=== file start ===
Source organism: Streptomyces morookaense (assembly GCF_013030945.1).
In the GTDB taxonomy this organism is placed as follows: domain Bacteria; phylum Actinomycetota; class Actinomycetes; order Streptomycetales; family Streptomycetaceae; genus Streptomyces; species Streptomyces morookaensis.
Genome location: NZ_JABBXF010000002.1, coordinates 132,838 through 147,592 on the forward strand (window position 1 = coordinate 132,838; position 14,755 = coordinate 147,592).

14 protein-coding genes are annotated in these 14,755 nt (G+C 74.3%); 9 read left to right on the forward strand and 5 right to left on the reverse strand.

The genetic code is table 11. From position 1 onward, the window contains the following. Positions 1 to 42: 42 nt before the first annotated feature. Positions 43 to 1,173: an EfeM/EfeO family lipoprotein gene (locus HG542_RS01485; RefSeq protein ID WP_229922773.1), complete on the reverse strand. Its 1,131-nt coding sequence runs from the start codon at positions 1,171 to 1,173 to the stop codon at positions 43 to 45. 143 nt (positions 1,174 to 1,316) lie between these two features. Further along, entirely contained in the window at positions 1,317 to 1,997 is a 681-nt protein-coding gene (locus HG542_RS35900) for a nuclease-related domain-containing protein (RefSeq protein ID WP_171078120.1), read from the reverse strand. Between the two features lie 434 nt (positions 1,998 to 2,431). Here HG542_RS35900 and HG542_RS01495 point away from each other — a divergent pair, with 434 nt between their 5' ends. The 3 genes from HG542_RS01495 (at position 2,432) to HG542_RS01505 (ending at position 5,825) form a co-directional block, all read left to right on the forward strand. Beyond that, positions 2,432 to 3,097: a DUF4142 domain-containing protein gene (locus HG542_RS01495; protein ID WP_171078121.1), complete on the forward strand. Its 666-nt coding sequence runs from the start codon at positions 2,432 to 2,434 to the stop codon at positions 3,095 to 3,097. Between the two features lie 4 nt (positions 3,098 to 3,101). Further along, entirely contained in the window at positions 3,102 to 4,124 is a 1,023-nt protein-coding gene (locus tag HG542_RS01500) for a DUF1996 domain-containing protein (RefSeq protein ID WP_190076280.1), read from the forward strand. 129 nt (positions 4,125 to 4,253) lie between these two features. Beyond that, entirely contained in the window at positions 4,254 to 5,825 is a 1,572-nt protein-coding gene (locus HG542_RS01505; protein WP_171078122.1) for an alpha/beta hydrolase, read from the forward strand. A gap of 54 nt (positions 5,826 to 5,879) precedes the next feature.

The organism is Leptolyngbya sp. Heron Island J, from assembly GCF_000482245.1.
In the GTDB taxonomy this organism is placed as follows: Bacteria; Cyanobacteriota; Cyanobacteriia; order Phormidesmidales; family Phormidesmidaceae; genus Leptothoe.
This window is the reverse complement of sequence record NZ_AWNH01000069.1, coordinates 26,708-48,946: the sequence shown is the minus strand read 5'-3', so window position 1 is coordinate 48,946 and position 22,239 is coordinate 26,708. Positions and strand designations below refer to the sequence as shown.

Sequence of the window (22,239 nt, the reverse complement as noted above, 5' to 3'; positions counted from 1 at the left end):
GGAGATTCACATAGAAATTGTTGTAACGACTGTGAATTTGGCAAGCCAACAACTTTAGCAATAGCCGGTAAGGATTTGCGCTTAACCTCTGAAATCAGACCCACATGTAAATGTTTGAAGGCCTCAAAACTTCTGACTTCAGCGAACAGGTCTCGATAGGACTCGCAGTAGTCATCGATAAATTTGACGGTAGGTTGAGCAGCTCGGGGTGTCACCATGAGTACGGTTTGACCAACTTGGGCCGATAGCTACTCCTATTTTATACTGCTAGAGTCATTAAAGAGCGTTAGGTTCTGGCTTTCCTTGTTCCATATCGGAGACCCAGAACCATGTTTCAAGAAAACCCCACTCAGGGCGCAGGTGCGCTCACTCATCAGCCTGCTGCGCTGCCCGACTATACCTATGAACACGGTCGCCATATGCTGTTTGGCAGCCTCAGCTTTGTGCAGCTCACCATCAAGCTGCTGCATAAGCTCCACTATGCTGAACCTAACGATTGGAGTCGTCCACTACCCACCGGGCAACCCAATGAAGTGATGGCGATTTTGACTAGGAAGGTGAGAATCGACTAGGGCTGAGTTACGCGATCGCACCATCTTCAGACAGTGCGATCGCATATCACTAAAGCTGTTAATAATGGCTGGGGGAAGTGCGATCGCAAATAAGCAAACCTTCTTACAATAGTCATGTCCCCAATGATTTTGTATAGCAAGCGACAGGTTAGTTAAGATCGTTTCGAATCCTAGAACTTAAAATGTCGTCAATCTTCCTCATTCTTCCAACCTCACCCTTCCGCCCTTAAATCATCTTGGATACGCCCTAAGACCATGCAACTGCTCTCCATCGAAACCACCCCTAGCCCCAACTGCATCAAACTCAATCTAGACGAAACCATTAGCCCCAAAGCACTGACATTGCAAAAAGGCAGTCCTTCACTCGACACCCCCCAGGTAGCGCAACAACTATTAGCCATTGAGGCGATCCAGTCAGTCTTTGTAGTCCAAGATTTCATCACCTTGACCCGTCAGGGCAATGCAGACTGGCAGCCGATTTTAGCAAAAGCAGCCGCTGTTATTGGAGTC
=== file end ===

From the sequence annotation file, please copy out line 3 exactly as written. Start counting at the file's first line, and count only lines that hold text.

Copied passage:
Genome location: NZ_JABBXF010000002.1, coordinates 132,838 through 147,592 on the forward strand (window position 1 = coordinate 132,838; position 14,755 = coordinate 147,592).